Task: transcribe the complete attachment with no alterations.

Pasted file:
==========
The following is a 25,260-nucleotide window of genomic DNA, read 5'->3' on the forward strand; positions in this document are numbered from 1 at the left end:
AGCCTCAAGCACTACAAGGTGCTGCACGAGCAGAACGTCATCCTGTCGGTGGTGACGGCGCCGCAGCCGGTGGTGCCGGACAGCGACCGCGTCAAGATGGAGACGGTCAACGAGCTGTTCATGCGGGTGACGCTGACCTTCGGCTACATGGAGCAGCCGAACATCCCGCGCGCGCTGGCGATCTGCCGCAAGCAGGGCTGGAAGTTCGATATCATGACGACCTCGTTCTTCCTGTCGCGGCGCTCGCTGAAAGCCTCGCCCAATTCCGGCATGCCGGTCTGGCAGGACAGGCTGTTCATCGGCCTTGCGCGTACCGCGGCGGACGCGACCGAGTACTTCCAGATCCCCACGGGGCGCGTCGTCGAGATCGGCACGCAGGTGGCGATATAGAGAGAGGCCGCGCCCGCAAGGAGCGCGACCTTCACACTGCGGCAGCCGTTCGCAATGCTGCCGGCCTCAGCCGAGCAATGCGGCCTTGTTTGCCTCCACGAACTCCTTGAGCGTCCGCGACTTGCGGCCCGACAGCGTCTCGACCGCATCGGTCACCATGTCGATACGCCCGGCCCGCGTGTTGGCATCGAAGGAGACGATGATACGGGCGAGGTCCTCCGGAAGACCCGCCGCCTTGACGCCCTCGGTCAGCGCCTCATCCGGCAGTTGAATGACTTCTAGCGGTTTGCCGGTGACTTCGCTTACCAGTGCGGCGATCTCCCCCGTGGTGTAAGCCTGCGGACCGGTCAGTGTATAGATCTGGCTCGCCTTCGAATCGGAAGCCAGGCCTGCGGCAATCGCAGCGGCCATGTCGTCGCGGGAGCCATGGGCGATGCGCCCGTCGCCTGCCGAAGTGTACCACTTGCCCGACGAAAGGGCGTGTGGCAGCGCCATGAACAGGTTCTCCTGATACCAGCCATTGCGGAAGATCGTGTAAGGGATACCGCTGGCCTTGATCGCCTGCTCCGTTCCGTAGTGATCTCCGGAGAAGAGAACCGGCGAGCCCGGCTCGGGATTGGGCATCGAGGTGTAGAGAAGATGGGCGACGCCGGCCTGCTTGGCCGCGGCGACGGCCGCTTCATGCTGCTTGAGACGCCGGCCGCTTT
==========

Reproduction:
The following is a 25,260-nucleotide window of genomic DNA, read 5'->3' on the forward strand; positions in this document are numbered from 1 at the left end:
AGCCTCAAGCACTACAAGGTGCTGCACGAGCAGAACGTCATCCTGTCGGTGGTGACGGCGCCGCAGCCGGTGGTGCCGGACAGCGACCGCGTCAAGATGGAGACGGTCAACGAGCTGTTCATGCGGGTGACGCTGACCTTCGGCTACATGGAGCAGCCGAACATCCCGCGCGCGCTGGCGATCTGCCGCAAGCAGGGCTGGAAGTTCGATATCATGACGACCTCGTTCTTCCTGTCGCGGCGCTCGCTGAAAGCCTCGCCCAATTCCGGCATGCCGGTCTGGCAGGACAGGCTGTTCATCGGCCTTGCGCGTACCGCGGCGGACGCGACCGAGTACTTCCAGATCCCCACGGGGCGCGTCGTCGAGATCGGCACGCAGGTGGCGATATAGAGAGAGGCCGCGCCCGCAAGGAGCGCGACCTTCACACTGCGGCAGCCGTTCGCAATGCTGCCGGCCTCAGCCGAGCAATGCGGCCTTGTTTGCCTCCACGAACTCCTTGAGCGTCCGCGACTTGCGGCCCGACAGCGTCTCGACCGCATCGGTCACCATGTCGATACGCCCGGCCCGCGTGTTGGCATCGAAGGAGACGATGATACGGGCGAGGTCCTCCGGAAGACCCGCCGCCTTGACGCCCTCGGTCAGCGCCTCATCCGGCAGTTGAATGACTTCTAGCGGTTTGCCGGTGACTTCGCTTACCAGTGCGGCGATCTCCCCCGTGGTGTAAGCCTGCGGACCGGTCAGTGTATAGATCTGGCTCGCCTTCGAATCGGAAGCCAGGCCTGCGGCAATCGCAGCGGCCATGTCGTCGCGGGAGCCATGGGCGATGCGCCCGTCGCCTGCCGAAGTGTACCACTTGCCCGACGAAAGGGCGTGTGGCAGCGCCATGAACAGGTTCTCCTGATACCAGCCATTGCGGAAGATCGTGTAAGGGATACCGCTGGCCTTGATCGCCTGCTCCGTTCCGTAGTGATCTCCGGAGAAGAGAACCGGCGAGCCCGGCTCGGGATTGGGCATCGAGGTGTAGAGAAGATGGGCGACGCCGGCCTGCTTGGCCGCGGCGACGGCCGCTTCATGCTGCTTGAGACGCCGGCCGCTTT